2010 BONAP North American Plant Atlas

North American Plant Atlas


                                      Map Color Key:


  Species present in state   and native


Species present and not rare Species extinct Species native, but adventive in state  Species waif


  Species present in state   and exotic

Species present and    rare


    Species noxious  (includes noxious-weed seeds) Species eradicated  

Species not present in state Species extirpated (historic) Species exotic and present Questionable Presence (cross-hatched)  

In some cases, individual species maps will have multiple colors regarding nativity [e.g., Chenopodium album, dark olive green (native), orange (native historic), teal (adventive), and also dark navy blue (exotic)]. This map suggests that in various U.S. states, at least one infraspecific taxon of the species complex is native, another is exotic, a third is adventive and the fourth rare. Once published, the Floristic Synthesis will show state-level nativity and rarity for each infraspecific taxon, however, for this website, we have provided only full species-level maps.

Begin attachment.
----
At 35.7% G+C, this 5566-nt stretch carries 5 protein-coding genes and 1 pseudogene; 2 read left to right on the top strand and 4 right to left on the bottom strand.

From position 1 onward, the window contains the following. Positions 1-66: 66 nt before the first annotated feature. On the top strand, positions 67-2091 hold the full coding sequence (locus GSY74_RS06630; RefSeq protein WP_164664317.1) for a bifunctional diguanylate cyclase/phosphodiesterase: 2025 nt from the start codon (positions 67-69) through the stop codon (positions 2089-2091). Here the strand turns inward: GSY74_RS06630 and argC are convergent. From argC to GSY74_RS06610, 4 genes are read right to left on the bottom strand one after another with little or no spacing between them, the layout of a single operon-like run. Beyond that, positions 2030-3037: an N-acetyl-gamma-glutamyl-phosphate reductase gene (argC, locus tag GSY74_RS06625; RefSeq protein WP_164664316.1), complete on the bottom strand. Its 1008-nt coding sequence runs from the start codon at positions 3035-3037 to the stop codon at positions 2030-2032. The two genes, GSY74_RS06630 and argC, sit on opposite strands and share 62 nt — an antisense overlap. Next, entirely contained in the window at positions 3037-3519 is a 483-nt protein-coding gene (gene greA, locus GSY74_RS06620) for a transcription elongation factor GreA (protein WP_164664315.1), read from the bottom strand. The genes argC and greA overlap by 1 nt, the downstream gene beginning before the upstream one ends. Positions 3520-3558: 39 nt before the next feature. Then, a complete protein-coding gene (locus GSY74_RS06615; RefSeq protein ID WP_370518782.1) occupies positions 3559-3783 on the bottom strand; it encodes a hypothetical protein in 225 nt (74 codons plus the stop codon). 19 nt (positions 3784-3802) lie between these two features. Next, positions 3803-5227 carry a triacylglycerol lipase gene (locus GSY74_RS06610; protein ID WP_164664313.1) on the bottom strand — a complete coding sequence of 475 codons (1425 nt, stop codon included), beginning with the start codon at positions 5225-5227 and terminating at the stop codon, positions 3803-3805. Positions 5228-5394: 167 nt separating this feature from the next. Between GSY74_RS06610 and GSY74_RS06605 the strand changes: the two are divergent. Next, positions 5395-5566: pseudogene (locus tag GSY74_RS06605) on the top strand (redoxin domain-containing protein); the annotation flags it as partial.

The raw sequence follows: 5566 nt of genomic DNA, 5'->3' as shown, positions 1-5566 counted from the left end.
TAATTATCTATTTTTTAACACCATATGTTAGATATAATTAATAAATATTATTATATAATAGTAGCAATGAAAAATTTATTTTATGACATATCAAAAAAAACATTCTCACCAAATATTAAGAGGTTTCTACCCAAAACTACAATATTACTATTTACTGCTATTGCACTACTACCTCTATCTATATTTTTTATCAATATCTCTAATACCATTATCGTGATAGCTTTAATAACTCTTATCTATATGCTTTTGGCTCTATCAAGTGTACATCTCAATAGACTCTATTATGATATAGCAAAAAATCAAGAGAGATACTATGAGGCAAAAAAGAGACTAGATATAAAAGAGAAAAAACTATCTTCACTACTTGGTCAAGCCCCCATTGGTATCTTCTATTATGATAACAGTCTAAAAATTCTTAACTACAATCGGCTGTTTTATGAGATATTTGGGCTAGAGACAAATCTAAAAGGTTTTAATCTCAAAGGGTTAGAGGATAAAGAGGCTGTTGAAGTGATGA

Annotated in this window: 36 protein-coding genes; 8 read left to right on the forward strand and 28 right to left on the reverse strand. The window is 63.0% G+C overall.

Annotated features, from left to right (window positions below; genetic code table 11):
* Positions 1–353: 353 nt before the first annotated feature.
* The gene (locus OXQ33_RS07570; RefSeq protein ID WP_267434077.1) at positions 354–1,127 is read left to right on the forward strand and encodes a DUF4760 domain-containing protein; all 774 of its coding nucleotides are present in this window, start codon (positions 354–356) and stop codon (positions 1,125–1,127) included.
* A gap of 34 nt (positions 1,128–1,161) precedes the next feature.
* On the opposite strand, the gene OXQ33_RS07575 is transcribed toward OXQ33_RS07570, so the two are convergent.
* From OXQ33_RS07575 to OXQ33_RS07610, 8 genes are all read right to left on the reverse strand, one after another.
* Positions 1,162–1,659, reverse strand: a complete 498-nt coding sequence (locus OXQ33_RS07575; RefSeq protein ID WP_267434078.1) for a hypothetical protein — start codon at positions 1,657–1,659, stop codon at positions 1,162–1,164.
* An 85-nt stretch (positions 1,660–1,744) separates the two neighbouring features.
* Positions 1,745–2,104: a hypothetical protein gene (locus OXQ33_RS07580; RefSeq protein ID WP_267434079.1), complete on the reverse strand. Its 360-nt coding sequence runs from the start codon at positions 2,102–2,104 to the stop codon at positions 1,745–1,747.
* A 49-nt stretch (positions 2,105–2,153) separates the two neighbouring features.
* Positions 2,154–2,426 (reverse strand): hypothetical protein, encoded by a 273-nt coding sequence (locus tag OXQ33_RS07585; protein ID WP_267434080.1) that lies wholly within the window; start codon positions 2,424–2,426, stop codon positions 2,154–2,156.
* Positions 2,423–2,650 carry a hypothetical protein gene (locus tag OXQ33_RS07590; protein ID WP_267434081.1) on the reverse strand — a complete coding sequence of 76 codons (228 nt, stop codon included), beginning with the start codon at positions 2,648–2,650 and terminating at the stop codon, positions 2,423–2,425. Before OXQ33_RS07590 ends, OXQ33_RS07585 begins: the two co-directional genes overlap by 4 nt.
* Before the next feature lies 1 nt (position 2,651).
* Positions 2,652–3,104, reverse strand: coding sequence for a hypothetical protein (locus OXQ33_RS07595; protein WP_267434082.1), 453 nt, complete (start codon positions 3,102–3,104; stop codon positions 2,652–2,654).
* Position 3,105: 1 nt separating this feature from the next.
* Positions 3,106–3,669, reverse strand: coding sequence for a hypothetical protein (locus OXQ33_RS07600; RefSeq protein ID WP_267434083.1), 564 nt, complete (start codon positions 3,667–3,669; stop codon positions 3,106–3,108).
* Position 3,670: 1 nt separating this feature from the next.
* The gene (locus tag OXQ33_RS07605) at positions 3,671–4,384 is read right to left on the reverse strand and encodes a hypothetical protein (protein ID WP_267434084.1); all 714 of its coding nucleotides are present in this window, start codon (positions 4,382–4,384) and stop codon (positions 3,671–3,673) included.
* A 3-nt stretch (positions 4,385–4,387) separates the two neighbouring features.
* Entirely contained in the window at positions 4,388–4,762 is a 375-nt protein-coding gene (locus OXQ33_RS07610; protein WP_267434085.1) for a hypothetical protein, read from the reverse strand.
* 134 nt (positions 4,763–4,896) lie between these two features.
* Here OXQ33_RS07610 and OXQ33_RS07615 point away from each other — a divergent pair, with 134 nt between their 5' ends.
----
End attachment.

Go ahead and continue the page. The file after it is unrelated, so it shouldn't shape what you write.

In our county-level maps, dark green for state color indicates that the plant is native to North America (north of Mexico).  To determine nativity for a particular state, you must look at the color of the counties within each state.  If counties within the state are bright green (against dark green state color), the plant is native to that state.  If county is teal (against dark green state color), the plant is adventive.  For example, Amaranthus blitoides is native to North America.  It is adventive to western and eastern US states (counties are scored with teal color). but is native to states in the “middle” of the US, such as Kansas, Nebraska, Colorado, Texas (counties are bright green).



Last updated October 19, 2012.